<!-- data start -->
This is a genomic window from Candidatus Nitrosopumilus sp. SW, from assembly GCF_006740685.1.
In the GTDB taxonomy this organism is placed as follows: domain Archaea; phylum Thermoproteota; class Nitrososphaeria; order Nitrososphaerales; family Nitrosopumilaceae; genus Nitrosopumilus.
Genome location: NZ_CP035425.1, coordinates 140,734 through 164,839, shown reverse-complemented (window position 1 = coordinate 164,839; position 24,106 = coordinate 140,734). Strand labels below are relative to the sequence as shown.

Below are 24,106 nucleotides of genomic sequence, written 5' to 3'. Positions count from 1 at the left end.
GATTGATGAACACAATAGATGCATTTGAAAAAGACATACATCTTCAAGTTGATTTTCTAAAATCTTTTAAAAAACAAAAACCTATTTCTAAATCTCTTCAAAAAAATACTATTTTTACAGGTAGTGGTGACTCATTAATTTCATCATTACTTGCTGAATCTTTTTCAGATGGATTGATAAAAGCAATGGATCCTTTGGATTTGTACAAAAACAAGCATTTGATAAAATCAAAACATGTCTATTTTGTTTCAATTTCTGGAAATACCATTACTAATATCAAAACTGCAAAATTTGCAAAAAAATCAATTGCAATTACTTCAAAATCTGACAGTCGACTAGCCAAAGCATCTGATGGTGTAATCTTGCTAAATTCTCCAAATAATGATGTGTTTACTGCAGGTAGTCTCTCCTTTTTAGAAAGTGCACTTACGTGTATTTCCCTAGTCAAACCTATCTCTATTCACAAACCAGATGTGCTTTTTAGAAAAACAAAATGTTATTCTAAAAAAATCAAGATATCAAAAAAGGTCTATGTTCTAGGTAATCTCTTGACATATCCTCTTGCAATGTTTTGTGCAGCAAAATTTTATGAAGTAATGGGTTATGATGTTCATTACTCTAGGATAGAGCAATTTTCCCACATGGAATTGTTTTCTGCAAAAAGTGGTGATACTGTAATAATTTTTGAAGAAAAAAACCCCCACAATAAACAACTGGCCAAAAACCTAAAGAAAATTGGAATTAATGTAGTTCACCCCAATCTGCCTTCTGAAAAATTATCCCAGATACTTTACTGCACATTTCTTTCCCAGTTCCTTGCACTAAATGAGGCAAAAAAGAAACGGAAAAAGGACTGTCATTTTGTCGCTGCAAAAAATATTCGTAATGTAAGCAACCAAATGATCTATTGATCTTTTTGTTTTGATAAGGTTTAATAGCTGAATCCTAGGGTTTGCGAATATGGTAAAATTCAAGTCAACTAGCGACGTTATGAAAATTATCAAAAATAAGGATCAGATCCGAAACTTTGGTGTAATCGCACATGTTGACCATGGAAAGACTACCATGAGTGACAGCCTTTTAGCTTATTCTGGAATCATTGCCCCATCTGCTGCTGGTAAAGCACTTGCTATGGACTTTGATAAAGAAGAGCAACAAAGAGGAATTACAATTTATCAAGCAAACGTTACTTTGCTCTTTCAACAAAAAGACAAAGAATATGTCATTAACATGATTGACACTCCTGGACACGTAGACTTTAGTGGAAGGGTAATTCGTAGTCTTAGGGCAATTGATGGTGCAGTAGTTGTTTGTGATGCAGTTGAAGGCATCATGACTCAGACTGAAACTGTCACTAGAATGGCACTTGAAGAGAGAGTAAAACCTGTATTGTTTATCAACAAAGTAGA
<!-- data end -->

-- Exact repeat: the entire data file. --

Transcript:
This is a genomic window from Candidatus Nitrosopumilus sp. SW, from assembly GCF_006740685.1.
In the GTDB taxonomy this organism is placed as follows: domain Archaea; phylum Thermoproteota; class Nitrososphaeria; order Nitrososphaerales; family Nitrosopumilaceae; genus Nitrosopumilus.
Genome location: NZ_CP035425.1, coordinates 140,734 through 164,839, shown reverse-complemented (window position 1 = coordinate 164,839; position 24,106 = coordinate 140,734). Strand labels below are relative to the sequence as shown.

Below are 24,106 nucleotides of genomic sequence, written 5' to 3'. Positions count from 1 at the left end.
GATTGATGAACACAATAGATGCATTTGAAAAAGACATACATCTTCAAGTTGATTTTCTAAAATCTTTTAAAAAACAAAAACCTATTTCTAAATCTCTTCAAAAAAATACTATTTTTACAGGTAGTGGTGACTCATTAATTTCATCATTACTTGCTGAATCTTTTTCAGATGGATTGATAAAAGCAATGGATCCTTTGGATTTGTACAAAAACAAGCATTTGATAAAATCAAAACATGTCTATTTTGTTTCAATTTCTGGAAATACCATTACTAATATCAAAACTGCAAAATTTGCAAAAAAATCAATTGCAATTACTTCAAAATCTGACAGTCGACTAGCCAAAGCATCTGATGGTGTAATCTTGCTAAATTCTCCAAATAATGATGTGTTTACTGCAGGTAGTCTCTCCTTTTTAGAAAGTGCACTTACGTGTATTTCCCTAGTCAAACCTATCTCTATTCACAAACCAGATGTGCTTTTTAGAAAAACAAAATGTTATTCTAAAAAAATCAAGATATCAAAAAAGGTCTATGTTCTAGGTAATCTCTTGACATATCCTCTTGCAATGTTTTGTGCAGCAAAATTTTATGAAGTAATGGGTTATGATGTTCATTACTCTAGGATAGAGCAATTTTCCCACATGGAATTGTTTTCTGCAAAAAGTGGTGATACTGTAATAATTTTTGAAGAAAAAAACCCCCACAATAAACAACTGGCCAAAAACCTAAAGAAAATTGGAATTAATGTAGTTCACCCCAATCTGCCTTCTGAAAAATTATCCCAGATACTTTACTGCACATTTCTTTCCCAGTTCCTTGCACTAAATGAGGCAAAAAAGAAACGGAAAAAGGACTGTCATTTTGTCGCTGCAAAAAATATTCGTAATGTAAGCAACCAAATGATCTATTGATCTTTTTGTTTTGATAAGGTTTAATAGCTGAATCCTAGGGTTTGCGAATATGGTAAAATTCAAGTCAACTAGCGACGTTATGAAAATTATCAAAAATAAGGATCAGATCCGAAACTTTGGTGTAATCGCACATGTTGACCATGGAAAGACTACCATGAGTGACAGCCTTTTAGCTTATTCTGGAATCATTGCCCCATCTGCTGCTGGTAAAGCACTTGCTATGGACTTTGATAAAGAAGAGCAACAAAGAGGAATTACAATTTATCAAGCAAACGTTACTTTGCTCTTTCAACAAAAAGACAAAGAATATGTCATTAACATGATTGACACTCCTGGACACGTAGACTTTAGTGGAAGGGTAATTCGTAGTCTTAGGGCAATTGATGGTGCAGTAGTTGTTTGTGATGCAGTTGAAGGCATCATGACTCAGACTGAAACTGTCACTAGAATGGCACTTGAAGAGAGAGTAAAACCTGTATTGTTTATCAACAAAGTAGA